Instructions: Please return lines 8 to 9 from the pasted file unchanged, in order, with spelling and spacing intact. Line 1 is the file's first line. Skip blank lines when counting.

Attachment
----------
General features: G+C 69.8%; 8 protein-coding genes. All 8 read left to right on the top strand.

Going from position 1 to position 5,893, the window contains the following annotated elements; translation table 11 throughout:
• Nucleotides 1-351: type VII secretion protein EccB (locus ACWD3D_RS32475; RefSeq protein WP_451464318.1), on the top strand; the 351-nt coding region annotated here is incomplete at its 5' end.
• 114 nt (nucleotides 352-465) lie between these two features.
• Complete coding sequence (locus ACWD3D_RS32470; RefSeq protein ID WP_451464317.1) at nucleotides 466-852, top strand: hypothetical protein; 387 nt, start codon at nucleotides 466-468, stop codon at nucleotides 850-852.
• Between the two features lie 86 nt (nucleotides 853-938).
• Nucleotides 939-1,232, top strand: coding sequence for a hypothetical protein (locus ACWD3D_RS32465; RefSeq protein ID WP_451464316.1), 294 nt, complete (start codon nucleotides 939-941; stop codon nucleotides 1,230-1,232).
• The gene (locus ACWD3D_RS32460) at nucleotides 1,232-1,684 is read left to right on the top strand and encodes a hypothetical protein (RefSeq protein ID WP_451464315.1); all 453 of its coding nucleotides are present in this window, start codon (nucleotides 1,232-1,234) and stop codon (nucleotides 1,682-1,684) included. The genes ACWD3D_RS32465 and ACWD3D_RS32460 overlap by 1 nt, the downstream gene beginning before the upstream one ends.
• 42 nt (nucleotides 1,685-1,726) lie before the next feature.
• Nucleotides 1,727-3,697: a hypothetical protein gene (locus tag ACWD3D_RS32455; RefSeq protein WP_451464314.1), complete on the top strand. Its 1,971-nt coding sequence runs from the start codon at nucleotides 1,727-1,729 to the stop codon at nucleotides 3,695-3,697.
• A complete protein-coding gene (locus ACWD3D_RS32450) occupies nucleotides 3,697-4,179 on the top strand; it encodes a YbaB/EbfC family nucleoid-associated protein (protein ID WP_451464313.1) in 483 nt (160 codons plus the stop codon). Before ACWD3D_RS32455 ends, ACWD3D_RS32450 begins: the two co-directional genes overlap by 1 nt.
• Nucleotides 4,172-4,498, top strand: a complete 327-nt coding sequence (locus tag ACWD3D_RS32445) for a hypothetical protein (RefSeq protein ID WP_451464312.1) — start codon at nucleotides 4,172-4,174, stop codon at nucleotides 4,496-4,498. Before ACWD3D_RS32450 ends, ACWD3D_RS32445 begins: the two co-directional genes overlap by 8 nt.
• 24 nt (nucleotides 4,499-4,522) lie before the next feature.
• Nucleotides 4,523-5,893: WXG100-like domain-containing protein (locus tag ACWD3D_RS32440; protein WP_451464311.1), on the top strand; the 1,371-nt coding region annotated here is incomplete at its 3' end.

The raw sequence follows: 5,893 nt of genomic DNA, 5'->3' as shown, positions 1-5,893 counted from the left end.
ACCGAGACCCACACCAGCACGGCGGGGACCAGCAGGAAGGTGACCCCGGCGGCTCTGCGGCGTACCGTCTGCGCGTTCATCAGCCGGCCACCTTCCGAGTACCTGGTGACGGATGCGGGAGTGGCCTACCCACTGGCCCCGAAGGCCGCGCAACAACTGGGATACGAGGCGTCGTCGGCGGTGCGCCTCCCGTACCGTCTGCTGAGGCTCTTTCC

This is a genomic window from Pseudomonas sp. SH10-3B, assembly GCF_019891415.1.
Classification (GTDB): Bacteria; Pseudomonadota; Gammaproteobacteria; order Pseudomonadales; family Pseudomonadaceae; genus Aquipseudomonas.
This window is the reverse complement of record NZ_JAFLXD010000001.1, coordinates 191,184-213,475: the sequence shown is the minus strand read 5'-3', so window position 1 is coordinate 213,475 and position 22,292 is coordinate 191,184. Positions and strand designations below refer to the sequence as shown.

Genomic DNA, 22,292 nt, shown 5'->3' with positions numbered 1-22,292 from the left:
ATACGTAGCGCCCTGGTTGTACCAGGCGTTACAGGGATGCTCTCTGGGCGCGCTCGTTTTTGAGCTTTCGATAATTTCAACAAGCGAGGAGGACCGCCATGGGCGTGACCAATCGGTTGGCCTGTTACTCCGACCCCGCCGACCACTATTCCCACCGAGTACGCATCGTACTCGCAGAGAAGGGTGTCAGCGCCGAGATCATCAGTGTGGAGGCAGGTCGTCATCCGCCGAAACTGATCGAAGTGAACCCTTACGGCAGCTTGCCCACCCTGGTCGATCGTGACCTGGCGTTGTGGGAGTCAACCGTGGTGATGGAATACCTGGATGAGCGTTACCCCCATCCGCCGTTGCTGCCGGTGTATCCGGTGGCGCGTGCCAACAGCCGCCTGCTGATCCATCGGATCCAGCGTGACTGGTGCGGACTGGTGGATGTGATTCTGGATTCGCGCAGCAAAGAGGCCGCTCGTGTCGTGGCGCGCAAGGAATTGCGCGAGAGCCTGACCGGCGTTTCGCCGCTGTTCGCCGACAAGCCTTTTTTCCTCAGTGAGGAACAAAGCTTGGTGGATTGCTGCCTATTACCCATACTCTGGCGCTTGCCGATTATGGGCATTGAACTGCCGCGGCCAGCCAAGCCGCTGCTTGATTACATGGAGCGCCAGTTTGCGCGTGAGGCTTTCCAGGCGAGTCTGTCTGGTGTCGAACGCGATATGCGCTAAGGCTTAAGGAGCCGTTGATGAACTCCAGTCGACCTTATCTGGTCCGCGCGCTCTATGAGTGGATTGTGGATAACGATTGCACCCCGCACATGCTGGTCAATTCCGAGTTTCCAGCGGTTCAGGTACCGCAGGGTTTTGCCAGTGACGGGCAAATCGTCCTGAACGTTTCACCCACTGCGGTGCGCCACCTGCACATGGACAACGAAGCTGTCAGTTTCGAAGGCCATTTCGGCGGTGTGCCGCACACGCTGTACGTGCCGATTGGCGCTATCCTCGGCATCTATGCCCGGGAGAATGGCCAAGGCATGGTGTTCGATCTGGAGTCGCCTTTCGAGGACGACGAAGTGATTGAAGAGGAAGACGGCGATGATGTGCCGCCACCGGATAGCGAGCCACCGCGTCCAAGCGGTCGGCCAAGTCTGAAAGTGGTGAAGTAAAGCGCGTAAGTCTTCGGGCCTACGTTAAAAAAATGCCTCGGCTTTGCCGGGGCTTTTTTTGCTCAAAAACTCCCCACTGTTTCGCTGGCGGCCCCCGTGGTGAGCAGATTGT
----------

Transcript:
• The gene (locus ACWD3D_RS32460) at nucleotides 1,232-1,684 is read left to right on the top strand and encodes a hypothetical protein (RefSeq protein ID WP_451464315.1); all 453 of its coding nucleotides are present in this window, start codon (nucleotides 1,232-1,234) and stop codon (nucleotides 1,682-1,684) included. The genes ACWD3D_RS32465 and ACWD3D_RS32460 overlap by 1 nt, the downstream gene beginning before the upstream one ends.
• 42 nt (nucleotides 1,685-1,726) lie before the next feature.